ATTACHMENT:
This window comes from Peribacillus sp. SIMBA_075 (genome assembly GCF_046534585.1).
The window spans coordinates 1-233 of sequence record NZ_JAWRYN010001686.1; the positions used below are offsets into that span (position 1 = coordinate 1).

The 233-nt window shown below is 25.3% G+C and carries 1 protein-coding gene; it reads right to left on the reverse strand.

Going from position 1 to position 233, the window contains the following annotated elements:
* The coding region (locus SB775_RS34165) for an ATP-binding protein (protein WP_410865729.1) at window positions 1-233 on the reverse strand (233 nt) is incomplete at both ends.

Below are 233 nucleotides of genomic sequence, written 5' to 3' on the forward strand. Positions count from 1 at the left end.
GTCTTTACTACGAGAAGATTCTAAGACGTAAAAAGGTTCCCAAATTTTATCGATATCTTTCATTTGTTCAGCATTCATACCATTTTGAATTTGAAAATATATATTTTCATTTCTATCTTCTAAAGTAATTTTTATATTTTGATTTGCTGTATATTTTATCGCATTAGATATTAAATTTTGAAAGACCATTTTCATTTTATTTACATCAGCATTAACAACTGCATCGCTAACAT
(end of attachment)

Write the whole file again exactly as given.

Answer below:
This window comes from Peribacillus sp. SIMBA_075 (genome assembly GCF_046534585.1).
The window spans coordinates 1-233 of sequence record NZ_JAWRYN010001686.1; the positions used below are offsets into that span (position 1 = coordinate 1).

The 233-nt window shown below is 25.3% G+C and carries 1 protein-coding gene; it reads right to left on the reverse strand.

Going from position 1 to position 233, the window contains the following annotated elements:
* The coding region (locus SB775_RS34165) for an ATP-binding protein (protein WP_410865729.1) at window positions 1-233 on the reverse strand (233 nt) is incomplete at both ends.

Below are 233 nucleotides of genomic sequence, written 5' to 3' on the forward strand. Positions count from 1 at the left end.
GTCTTTACTACGAGAAGATTCTAAGACGTAAAAAGGTTCCCAAATTTTATCGATATCTTTCATTTGTTCAGCATTCATACCATTTTGAATTTGAAAATATATATTTTCATTTCTATCTTCTAAAGTAATTTTTATATTTTGATTTGCTGTATATTTTATCGCATTAGATATTAAATTTTGAAAGACCATTTTCATTTTATTTACATCAGCATTAACAACTGCATCGCTAACAT